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Let, $V$ be a vector space over a field $K.$ Let, $T$ be a function from $V$ to $V$ such that $T(kX) = kT(X)$ for all $k \in K$ and for all $X \in V$ and also $T(k + X) = T(X)$ for all $k \in K$ and for all $X \in V$.

If $X = (x_1, x_2, \ldots, x_n)$, then $k + X = (k + x_1, k_ + x_2, \ldots, k + x_n)$.

I would like to know how to study the behavior of $T$ and its effect on the vector space $V$ be studied.

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$k \in K$ is a scalar and $X$ is an element of your vector space $V$, so what does $k + X$ mean? – Pete L. Clark Sep 28 '10 at 11:42
This could use some retagging... «linear-algebra» maybe? – Mariano Suárez-Alvarez Sep 28 '10 at 11:51
If $X = (x_1, x_2, \ldots, x_n)$, then $k + X = (k + x_1, k_ + x_2, \ldots, k + x_n)$. – debapriyay Sep 28 '10 at 12:09
Vector spaces have no choosen basis. – Martin Brandenburg Sep 28 '10 at 12:22
@MB: indeed. Nor do they need to be finite-dimensional. – Pete L. Clark Sep 28 '10 at 12:37
up vote 2 down vote accepted

It seems like the question means to set $X=K^n$. The first condition means that $T$ is homogeneous, and the second that $T(k1+x)=T(x)$ for all $x\in X$ and $k\in K$, where $1=(1,\cdots,1)\in X=K^n$.

As rpotrie says, move to projective space $PK^{n-1}$. This is the set of lines through the origin, or the $K^n$ mod the equivalence relation that $x \sim kx$ for any $k\not=0$. Write the equivalece class of $(x_1,\cdots,x_n)$ as $[x_1,\cdots,x_n]$. As $T$ is homogeneous, it drops to a map $T:PK^{n-1}\rightarrow K^n$. The second condition is just that $T [x_1+k,\cdots,x_n+k] = T[x_1,\cdots,x_n]$ for any $k\in K$. This is equivalent to $T[0,x_2-x_1,\cdots,x_n-x_1] = T[x_1,\cdots,x_n]$.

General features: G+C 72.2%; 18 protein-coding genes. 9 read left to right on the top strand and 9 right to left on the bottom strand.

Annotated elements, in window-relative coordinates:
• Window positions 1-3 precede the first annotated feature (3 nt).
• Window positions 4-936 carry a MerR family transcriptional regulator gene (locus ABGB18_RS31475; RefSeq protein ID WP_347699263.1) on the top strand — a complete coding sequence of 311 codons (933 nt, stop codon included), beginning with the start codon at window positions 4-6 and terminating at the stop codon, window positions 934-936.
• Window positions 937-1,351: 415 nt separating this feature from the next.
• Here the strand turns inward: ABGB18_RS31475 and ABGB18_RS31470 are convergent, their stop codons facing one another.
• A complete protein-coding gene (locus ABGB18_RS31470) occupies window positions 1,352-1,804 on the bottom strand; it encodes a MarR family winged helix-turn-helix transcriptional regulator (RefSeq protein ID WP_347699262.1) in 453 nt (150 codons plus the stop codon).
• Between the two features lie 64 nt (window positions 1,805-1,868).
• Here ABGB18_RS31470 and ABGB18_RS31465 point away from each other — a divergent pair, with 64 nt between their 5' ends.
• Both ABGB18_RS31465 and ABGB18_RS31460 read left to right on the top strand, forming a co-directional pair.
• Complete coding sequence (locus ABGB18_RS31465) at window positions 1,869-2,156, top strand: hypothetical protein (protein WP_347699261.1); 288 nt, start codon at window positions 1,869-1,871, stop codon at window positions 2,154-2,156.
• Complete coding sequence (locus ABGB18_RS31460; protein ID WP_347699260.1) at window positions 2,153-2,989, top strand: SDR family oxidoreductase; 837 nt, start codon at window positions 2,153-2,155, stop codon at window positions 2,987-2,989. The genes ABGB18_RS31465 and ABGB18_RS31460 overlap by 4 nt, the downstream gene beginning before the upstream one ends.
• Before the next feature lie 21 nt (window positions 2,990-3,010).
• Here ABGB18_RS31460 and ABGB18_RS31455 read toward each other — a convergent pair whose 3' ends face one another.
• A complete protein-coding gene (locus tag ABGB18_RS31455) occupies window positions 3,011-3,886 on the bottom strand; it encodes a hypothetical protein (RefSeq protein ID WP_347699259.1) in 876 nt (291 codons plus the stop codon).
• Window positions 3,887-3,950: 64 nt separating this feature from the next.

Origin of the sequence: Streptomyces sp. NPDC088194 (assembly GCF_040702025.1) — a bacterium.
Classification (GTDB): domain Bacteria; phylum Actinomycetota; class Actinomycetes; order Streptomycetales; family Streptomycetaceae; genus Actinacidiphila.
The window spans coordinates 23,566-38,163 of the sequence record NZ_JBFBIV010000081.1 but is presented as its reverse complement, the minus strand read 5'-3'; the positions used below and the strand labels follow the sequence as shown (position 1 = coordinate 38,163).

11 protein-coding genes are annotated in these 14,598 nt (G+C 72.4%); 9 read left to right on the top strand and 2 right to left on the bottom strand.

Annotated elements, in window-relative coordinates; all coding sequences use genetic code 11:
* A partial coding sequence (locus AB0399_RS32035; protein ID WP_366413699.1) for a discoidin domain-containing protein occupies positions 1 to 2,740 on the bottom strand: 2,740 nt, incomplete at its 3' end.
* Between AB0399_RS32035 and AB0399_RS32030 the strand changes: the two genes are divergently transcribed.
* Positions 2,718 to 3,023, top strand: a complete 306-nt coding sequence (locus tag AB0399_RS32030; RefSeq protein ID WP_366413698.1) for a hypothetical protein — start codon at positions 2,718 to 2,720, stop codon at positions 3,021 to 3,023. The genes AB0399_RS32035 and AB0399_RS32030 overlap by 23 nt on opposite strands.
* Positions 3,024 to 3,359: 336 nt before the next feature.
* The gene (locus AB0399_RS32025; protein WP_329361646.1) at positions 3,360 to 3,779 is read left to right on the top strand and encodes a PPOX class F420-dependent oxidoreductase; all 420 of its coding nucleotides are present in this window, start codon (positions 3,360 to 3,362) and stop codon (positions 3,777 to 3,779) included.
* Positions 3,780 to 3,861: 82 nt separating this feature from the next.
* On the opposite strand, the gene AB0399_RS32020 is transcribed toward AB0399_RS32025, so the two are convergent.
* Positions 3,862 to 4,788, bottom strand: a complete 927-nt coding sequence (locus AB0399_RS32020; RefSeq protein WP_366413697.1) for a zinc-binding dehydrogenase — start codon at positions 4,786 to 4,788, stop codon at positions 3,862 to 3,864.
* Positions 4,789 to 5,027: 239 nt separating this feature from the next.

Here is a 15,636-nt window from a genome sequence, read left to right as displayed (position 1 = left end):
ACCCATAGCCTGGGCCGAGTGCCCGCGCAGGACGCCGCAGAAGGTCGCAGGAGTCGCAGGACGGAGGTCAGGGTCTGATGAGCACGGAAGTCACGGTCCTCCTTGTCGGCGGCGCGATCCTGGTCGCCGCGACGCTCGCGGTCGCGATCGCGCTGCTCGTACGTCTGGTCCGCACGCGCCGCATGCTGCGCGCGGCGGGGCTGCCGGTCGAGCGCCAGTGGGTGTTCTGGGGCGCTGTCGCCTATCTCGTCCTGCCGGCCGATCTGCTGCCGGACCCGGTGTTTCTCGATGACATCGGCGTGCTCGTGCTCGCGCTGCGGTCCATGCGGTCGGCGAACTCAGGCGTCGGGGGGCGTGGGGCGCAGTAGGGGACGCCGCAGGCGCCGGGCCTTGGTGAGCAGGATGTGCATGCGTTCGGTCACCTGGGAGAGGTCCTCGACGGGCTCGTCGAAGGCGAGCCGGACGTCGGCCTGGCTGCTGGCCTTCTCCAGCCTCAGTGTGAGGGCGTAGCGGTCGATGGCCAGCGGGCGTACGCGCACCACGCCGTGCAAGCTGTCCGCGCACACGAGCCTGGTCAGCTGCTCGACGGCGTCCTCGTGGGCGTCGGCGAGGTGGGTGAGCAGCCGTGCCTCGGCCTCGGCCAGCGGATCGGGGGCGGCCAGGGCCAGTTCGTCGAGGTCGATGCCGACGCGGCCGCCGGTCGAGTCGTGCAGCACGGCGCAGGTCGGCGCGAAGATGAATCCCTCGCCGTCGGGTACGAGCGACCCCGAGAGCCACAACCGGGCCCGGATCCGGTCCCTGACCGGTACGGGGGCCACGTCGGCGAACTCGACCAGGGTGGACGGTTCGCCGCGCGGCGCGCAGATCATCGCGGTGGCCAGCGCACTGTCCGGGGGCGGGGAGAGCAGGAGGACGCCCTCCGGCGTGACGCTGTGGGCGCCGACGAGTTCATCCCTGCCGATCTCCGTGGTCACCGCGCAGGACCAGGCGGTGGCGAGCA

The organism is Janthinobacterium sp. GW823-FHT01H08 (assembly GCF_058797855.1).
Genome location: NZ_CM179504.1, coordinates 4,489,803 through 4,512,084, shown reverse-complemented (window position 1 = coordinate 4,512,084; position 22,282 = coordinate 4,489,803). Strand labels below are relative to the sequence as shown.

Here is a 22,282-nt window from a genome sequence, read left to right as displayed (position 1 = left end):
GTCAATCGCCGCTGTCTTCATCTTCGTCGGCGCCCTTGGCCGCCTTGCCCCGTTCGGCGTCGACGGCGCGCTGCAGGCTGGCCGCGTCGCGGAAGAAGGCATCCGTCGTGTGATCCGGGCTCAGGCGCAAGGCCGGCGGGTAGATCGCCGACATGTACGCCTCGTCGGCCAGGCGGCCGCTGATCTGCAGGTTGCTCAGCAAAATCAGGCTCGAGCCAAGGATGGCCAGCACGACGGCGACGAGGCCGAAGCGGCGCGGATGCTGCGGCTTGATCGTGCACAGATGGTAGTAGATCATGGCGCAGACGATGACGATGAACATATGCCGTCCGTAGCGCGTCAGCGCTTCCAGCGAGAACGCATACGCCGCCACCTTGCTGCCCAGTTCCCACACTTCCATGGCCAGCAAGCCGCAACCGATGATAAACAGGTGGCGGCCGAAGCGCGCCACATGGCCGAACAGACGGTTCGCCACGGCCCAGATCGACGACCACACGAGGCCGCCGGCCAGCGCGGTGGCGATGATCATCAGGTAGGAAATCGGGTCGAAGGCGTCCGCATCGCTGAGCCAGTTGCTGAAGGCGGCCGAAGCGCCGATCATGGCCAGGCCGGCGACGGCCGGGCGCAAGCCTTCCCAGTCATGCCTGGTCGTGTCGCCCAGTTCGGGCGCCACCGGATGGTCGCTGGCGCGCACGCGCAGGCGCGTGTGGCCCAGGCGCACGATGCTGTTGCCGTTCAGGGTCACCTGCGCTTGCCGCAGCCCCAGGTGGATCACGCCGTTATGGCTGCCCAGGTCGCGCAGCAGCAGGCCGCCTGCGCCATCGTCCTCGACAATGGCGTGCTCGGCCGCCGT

So it seems to me that $T$ is completely determined by some map (which need satisfy no further conditions at all) $PK^{n-2}\rightarrow K^n$.

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Nice. I could't express this fact correctly. This defines exactly all possible maps. – rpotrie Sep 28 '10 at 12:47
$X = K'^{n}$, where $K'$ is a field and $K \subset K'$. This can also be the case. Now, you talked about an equivalence relation, one question is if $K'$ is a finite field, then can it be possible to enumerate all the equivalence classes, or the number of equivalence classes. – debapriyay Sep 28 '10 at 12:56
Well, sure, if K is finite then so is $X=K^n$, and so $PK^{n-2}$ is finite. It's just an exercise to write down explicit representatives. If you don't know how to do this, read an introduction to projective space. – Matthew Daws Sep 28 '10 at 13:42

If $X=(1,1,...,1)$ then $k+X= (k+1)X$ so we get that $T(X)=0$ (and this holds in the subspace generated by $X$), otherwise $(k+1)=1$ for every $k$.

You can proyectivize your function from the first hipothesis and get a function (not necesarilly continuous) $f: P(V) \to P(V)\cup \{0\}$ such that $f([(1,1,...,1)])=0$. Also, you get that $f([X+(1,...1)])= f([X])$ so you get that the function is constant under the orbit of adding $[(1,...1)]$. Since adding $(k,...,k)$ depends on the point I would guess that under some conditions on the field this implies that the function is constant in "circles" for $[X] \neq [(1,...,1)]$.

For example, if $T$ is continuous, and $V=\mathbb{R}^d$ over $\mathbb{R}$, I believe you get that $T=0$.

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